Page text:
The Origin of the Icelandic Language


Icelandic is the official language spoken in Iceland and a descendant of Old Norse like any other Nordic language it belongs to the sub-group of West Germanic languages stemming from the family of Indo-European languages. It is closely related to Norwegian and Faroese, but its roots can be traced all the way back to the ancient Nordic language spoken within Scandinavia between 200 and 800 AD. During the Viking Age, these languages split into East and West and developed into Danish and Swedish in the East and Faroese, Norwegian, and much later Icelandic in the West. 

The Uniqueness of the Icelandic Language


Despite having a small population of 360.000 people, Icelanders have their own language, which is, without doubt, a language that is most similar to the Viking Language or Old Norse. Due to confinement from complete isolation and hardly any outside influence, the language was kept pure and didn’t change very much. In fact, Icelanders can still read the Icelandic Sagas, a literary treasure written in Old Norse dating back to the 13th and 14th centuries, without much difficulty.


Purification of Icelandic Language


Why has the Icelandic languages changed so little? All languages evolve due to outside influences, some more than other.  Geographically, Iceland is fairly isolated, being an island in the middle of the Atlantic Ocean. However, that is not to say Icelandic has not been impacted by other languages. For most of its existence until 1944, Iceland was under Danish rule and these countries are still very connected.  Also, during the World War II, the US Army occupied Iceland and built their own base in Keflavik and a substantial military lingered in the country until 2006. Thus, needless to say it has impacted the language in some way. To this day it is mandatory to learn English and Danish in school.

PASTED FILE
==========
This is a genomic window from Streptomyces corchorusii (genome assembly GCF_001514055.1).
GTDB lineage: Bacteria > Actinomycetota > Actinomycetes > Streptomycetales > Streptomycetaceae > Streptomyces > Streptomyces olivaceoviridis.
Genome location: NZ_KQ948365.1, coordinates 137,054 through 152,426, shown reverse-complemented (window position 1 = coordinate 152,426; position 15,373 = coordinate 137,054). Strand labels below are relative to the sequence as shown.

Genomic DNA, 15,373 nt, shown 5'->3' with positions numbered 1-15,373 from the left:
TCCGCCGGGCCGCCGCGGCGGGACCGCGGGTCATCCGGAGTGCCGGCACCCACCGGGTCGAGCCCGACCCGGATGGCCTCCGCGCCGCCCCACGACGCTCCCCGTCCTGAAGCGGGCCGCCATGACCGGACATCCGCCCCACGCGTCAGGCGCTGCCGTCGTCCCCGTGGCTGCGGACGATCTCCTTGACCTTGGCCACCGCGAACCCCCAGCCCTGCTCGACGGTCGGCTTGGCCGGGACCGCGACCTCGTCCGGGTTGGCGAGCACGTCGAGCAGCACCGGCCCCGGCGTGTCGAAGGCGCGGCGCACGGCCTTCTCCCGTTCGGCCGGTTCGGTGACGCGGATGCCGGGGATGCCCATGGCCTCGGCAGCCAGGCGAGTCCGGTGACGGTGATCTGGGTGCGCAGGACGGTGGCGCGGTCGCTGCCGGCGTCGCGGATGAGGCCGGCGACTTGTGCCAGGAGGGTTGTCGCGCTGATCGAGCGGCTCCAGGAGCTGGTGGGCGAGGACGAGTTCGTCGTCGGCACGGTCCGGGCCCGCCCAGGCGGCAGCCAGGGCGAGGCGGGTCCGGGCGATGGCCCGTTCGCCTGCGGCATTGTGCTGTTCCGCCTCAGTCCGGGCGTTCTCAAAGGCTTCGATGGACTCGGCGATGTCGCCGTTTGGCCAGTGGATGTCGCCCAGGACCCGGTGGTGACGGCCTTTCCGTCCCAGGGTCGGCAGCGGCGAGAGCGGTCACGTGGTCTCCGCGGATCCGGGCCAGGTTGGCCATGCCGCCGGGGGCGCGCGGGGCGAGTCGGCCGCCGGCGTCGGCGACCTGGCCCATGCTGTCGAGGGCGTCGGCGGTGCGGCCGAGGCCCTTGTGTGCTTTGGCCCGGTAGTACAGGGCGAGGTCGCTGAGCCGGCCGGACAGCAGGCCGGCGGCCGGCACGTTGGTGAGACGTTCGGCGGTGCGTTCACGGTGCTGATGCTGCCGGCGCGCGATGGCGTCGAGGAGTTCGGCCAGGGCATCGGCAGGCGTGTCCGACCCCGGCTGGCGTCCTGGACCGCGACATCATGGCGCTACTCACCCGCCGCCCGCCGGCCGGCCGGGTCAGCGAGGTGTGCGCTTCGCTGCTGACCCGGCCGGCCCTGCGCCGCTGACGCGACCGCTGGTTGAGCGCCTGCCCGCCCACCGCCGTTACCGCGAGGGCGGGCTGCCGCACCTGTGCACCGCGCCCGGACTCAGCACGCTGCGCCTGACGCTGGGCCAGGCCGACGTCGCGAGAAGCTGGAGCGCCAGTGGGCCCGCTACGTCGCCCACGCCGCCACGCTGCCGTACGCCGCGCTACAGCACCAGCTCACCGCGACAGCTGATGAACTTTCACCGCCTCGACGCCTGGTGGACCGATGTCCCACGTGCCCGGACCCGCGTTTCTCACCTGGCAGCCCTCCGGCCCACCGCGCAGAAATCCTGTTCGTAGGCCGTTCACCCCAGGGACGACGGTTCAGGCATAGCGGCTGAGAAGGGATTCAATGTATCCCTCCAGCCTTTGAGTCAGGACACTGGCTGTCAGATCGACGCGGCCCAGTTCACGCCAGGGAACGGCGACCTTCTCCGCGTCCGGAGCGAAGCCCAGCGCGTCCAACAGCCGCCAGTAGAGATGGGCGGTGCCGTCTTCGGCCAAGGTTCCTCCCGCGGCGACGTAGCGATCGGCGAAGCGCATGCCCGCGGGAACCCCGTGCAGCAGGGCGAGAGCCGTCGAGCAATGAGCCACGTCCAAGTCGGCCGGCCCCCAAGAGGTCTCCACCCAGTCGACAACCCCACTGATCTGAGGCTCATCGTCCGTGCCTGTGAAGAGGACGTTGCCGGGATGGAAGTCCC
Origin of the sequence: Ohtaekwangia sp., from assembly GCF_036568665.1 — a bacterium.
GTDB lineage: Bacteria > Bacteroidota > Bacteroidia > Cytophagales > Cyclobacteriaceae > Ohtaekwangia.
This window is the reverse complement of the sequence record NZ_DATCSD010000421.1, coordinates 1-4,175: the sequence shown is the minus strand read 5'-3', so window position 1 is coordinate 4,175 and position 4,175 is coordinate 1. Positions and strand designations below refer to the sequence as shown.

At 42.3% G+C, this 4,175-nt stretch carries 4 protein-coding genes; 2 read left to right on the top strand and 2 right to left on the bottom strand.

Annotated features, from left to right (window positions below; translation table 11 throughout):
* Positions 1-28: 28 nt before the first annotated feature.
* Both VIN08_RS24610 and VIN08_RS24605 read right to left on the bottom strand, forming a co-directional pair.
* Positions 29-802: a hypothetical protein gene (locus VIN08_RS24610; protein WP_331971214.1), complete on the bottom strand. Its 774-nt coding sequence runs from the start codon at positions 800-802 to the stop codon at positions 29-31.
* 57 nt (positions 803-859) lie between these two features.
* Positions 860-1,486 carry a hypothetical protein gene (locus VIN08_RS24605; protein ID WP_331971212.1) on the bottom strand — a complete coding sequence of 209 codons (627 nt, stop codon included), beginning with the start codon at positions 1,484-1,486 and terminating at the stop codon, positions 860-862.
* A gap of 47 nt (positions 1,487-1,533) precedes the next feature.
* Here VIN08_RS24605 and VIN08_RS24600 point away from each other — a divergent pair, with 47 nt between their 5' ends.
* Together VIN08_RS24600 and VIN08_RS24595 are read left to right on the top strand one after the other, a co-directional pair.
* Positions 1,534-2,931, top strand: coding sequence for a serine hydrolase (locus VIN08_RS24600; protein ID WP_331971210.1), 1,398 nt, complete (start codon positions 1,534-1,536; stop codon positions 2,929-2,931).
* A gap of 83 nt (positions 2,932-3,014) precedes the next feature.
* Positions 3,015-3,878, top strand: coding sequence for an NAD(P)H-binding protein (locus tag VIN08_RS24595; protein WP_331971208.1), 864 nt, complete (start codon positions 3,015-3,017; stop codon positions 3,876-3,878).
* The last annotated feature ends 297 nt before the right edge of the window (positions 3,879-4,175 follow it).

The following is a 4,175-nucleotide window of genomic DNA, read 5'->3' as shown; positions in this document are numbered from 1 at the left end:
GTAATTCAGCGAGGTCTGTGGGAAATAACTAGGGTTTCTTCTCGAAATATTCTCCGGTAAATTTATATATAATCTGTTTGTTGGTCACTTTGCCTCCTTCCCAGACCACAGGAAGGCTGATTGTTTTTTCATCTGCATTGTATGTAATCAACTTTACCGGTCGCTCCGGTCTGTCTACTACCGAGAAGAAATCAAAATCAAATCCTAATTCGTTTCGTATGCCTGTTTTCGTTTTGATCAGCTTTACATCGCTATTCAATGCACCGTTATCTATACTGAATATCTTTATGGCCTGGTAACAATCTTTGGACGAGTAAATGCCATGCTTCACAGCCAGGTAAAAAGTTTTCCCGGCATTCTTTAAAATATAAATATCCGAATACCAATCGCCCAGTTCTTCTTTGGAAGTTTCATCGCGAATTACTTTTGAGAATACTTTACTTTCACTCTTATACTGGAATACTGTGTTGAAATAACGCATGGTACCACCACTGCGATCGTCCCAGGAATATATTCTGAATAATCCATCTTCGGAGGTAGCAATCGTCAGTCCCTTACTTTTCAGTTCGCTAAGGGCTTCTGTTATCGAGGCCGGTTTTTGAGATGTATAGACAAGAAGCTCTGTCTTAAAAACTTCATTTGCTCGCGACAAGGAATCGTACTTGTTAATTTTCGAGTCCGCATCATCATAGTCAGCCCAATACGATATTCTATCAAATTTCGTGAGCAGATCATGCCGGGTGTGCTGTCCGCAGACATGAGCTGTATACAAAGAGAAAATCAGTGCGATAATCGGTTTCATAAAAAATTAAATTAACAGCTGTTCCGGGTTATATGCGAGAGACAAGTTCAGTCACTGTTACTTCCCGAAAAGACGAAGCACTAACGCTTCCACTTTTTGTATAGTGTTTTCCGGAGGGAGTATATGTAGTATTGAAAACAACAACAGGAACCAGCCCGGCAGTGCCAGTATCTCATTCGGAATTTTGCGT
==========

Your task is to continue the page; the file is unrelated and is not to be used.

Many countries, including Iceland, turn towards linguistic purism in the attempt to eradicate some foreign words from the language. In 1780, the notion of purifying the Icelandic language started as some Icelandic students proposed the a policy directed at keeping the Icelandic language pure. As a result of that, some Icelanders worked towards purifying the language from the 18th to the 20th century. Today, the Icelandic government is focused on keeping the language pure and there are certain institutions that are dedicated to finding new words and phrases. 


How are new words created in Icelandic?


Contrary to many countries, there are not many loan words in Icelandic language. How do Icelandic institutions go about finding new replacements for foreign words? Using various methods, Icelanders have substituted foreign words based on native roots. One such method is, calcuing,  where words of native roots are combined into a compound word in order to imitate the compound word in another language. For instance, ‘rafmagn’ which is the Icelandic word for electricity, is formed by translating the Greek roots for ‘amber’ and ‘power’.

Another method, is formal hybridity, in which word of native and foreign roots are combined. The third method is phonosemantic  matching, in which both the root and the structure of the word can either be from a native or foreign language but the resulting words looks and sounds similar to its foreign counterpart. An example of that, is the the word ‘eyðni’ which stands for AIDS. Although, the words may look similar it derives from the verb ‘eyða’ which means to destroy.